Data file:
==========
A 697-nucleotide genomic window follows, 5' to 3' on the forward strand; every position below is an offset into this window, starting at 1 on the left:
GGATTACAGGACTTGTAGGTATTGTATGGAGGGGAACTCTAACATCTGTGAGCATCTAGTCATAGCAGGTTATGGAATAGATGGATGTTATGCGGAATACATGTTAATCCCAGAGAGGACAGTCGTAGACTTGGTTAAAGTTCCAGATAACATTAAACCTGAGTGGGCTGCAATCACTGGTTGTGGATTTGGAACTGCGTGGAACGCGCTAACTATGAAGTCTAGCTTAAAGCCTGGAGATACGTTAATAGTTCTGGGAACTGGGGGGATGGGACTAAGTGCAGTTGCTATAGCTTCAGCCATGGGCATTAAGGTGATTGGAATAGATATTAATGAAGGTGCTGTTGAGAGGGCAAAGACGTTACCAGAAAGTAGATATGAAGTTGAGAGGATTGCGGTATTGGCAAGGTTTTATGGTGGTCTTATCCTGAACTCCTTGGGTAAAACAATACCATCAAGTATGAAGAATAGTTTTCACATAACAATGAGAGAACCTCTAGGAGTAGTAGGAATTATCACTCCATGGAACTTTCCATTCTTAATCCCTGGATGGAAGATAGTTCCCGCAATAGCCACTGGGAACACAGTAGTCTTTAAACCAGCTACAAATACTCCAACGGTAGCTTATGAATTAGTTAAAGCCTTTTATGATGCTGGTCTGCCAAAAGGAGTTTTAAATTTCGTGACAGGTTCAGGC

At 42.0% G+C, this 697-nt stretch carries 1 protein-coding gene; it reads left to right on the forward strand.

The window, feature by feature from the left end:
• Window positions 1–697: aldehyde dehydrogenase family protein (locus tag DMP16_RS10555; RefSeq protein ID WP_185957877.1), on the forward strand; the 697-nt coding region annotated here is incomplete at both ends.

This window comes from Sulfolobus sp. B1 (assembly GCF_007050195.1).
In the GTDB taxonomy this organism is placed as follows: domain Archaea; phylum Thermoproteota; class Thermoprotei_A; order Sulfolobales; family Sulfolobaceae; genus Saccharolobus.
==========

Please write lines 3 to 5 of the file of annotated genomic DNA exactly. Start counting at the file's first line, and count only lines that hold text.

At 42.0% G+C, this 697-nt stretch carries 1 protein-coding gene; it reads left to right on the forward strand.

The window, feature by feature from the left end:
• Window positions 1–697: aldehyde dehydrogenase family protein (locus tag DMP16_RS10555; RefSeq protein ID WP_185957877.1), on the forward strand; the 697-nt coding region annotated here is incomplete at both ends.